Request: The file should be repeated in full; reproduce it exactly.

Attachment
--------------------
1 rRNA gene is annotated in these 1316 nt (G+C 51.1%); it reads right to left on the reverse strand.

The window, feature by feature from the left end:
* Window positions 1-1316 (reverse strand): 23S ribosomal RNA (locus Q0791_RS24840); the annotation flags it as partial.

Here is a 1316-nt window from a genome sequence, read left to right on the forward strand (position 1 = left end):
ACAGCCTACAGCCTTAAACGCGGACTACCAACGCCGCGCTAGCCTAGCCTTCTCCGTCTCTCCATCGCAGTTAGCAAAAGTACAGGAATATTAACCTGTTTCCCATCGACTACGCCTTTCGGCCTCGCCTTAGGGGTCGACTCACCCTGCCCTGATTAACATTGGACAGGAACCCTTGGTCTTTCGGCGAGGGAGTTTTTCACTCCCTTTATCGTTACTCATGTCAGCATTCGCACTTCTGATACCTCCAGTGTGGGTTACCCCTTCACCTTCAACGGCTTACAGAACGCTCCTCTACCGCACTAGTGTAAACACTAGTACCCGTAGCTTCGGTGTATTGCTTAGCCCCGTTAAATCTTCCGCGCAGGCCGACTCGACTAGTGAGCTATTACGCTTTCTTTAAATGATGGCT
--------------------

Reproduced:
1 rRNA gene is annotated in these 1316 nt (G+C 51.1%); it reads right to left on the reverse strand.

The window, feature by feature from the left end:
* Window positions 1-1316 (reverse strand): 23S ribosomal RNA (locus Q0791_RS24840); the annotation flags it as partial.

Here is a 1316-nt window from a genome sequence, read left to right on the forward strand (position 1 = left end):
ACAGCCTACAGCCTTAAACGCGGACTACCAACGCCGCGCTAGCCTAGCCTTCTCCGTCTCTCCATCGCAGTTAGCAAAAGTACAGGAATATTAACCTGTTTCCCATCGACTACGCCTTTCGGCCTCGCCTTAGGGGTCGACTCACCCTGCCCTGATTAACATTGGACAGGAACCCTTGGTCTTTCGGCGAGGGAGTTTTTCACTCCCTTTATCGTTACTCATGTCAGCATTCGCACTTCTGATACCTCCAGTGTGGGTTACCCCTTCACCTTCAACGGCTTACAGAACGCTCCTCTACCGCACTAGTGTAAACACTAGTACCCGTAGCTTCGGTGTATTGCTTAGCCCCGTTAAATCTTCCGCGCAGGCCGACTCGACTAGTGAGCTATTACGCTTTCTTTAAATGATGGCT